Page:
The sale, which is expected to be completed in the coming weeks, would leave The Times under local ownership for the first time since the Chandler family sold the Times Mirror Company to a Tronc predecessor, the Tribune Company, in 2000. The entry of Dr. Soon-Shiong would end a period of corporate control that included severe layoffs, cost cuts and, for a time, a frat house culture in its top ranks.
By agreeing to sell the paper, Tronc also seems to be retreating from the national and international ambitions the company entertained after Michael W. Ferro Jr. became its chairman and biggest shareholder two years ago.
“We are pleased to transition leadership of The Los Angeles Times and The San Diego Union-Tribune to local ownership,” Justin Dearborn, Tronc’s chief executive, said in a statement. “We are certain that the journalistic excellence in Southern California will continue long into the future.”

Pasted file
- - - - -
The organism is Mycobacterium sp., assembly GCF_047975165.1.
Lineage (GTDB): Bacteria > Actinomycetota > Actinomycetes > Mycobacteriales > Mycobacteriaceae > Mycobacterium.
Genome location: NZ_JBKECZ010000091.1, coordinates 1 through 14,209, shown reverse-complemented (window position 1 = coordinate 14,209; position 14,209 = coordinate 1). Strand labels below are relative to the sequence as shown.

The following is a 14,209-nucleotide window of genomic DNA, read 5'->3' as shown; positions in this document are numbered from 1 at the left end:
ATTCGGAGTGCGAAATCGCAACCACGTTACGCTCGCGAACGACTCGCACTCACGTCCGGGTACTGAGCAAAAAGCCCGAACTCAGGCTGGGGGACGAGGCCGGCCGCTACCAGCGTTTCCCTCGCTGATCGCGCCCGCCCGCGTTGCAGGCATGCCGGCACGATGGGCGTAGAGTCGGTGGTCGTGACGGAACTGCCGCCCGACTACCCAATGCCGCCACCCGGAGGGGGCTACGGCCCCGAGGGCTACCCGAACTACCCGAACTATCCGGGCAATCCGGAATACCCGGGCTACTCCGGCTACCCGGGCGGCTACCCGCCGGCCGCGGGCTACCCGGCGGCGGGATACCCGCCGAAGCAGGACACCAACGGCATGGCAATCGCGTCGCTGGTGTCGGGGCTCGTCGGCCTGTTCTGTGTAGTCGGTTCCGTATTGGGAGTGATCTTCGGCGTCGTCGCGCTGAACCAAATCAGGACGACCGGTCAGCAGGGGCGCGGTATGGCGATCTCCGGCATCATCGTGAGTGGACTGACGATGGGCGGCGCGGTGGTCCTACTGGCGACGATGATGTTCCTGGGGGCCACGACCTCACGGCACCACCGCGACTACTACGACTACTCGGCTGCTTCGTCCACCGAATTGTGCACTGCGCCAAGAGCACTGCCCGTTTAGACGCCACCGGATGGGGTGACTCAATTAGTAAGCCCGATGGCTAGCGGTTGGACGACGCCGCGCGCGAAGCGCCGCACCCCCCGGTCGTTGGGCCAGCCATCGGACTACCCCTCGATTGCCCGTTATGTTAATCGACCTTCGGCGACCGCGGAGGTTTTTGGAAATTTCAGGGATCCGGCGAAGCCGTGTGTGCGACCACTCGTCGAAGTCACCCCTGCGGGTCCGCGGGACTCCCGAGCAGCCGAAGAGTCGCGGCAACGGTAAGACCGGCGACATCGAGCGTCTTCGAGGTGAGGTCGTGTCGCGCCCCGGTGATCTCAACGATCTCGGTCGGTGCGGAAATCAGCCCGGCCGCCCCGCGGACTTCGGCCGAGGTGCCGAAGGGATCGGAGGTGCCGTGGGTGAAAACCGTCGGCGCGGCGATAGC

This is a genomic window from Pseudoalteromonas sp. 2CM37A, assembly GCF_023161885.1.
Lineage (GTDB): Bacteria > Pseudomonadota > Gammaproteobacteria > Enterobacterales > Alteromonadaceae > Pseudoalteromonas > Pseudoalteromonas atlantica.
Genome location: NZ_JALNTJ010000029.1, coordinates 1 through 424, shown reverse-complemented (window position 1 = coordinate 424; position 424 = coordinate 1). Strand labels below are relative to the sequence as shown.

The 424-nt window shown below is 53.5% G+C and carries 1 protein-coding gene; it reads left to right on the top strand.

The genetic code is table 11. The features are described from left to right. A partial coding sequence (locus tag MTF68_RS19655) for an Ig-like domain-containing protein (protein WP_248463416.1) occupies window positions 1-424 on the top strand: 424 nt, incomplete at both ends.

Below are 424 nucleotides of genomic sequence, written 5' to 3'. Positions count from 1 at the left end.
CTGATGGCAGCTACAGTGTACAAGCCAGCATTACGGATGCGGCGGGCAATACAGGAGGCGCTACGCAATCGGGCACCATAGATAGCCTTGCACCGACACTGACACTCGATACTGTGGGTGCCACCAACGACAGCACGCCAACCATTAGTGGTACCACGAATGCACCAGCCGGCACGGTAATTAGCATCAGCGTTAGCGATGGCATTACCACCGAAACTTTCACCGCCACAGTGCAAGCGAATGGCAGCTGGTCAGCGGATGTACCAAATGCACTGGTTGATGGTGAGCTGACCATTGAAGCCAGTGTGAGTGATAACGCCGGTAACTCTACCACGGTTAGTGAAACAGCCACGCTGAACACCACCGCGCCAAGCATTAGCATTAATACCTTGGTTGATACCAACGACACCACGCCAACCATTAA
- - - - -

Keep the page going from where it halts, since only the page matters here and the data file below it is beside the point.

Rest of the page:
If the sale has come as a relief to Tronc executives and Times journalists alike, it leaves Dr. Soon-Shiong with the unenviable task of owning a major daily paper at a time when the newspaper business is increasingly reliant on the support of deep-pocketed patrons. With the purchase, he would become the latest wealthy businessman to take ownership of a struggling newspaper in a big city, following Jeff Bezos with The Washington Post, John Henry with The Boston Globe and Sheldon Adelson with The Las Vegas Review-Journal.
“We look forward to continuing the great tradition of award-winning journalism carried out by the reporters and editors of The Los Angeles Times, The San Diego Union-Tribune and the other California News Group titles,” Dr. Soon-Shiong said in a statement on Wednesday.